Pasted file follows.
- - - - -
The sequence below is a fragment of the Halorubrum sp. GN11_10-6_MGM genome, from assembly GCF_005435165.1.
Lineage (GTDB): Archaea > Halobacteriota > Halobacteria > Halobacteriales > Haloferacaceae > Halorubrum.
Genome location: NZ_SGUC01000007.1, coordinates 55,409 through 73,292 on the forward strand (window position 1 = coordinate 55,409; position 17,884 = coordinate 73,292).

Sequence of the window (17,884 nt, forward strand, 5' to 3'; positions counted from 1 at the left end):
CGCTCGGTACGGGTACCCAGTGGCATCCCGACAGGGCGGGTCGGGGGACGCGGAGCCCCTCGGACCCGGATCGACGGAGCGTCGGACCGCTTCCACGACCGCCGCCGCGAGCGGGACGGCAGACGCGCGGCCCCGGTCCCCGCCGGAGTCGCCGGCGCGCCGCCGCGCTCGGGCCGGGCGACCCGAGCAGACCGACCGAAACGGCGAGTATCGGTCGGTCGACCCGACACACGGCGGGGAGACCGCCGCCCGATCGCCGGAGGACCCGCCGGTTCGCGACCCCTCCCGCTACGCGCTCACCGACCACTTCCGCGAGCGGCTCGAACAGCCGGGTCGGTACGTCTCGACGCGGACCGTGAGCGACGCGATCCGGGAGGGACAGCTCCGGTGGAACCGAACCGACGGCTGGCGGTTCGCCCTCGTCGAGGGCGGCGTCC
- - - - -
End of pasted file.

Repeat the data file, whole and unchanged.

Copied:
The sequence below is a fragment of the Halorubrum sp. GN11_10-6_MGM genome, from assembly GCF_005435165.1.
Lineage (GTDB): Archaea > Halobacteriota > Halobacteria > Halobacteriales > Haloferacaceae > Halorubrum.
Genome location: NZ_SGUC01000007.1, coordinates 55,409 through 73,292 on the forward strand (window position 1 = coordinate 55,409; position 17,884 = coordinate 73,292).

Sequence of the window (17,884 nt, forward strand, 5' to 3'; positions counted from 1 at the left end):
CGCTCGGTACGGGTACCCAGTGGCATCCCGACAGGGCGGGTCGGGGGACGCGGAGCCCCTCGGACCCGGATCGACGGAGCGTCGGACCGCTTCCACGACCGCCGCCGCGAGCGGGACGGCAGACGCGCGGCCCCGGTCCCCGCCGGAGTCGCCGGCGCGCCGCCGCGCTCGGGCCGGGCGACCCGAGCAGACCGACCGAAACGGCGAGTATCGGTCGGTCGACCCGACACACGGCGGGGAGACCGCCGCCCGATCGCCGGAGGACCCGCCGGTTCGCGACCCCTCCCGCTACGCGCTCACCGACCACTTCCGCGAGCGGCTCGAACAGCCGGGTCGGTACGTCTCGACGCGGACCGTGAGCGACGCGATCCGGGAGGGACAGCTCCGGTGGAACCGAACCGACGGCTGGCGGTTCGCCCTCGTCGAGGGCGGCGTCC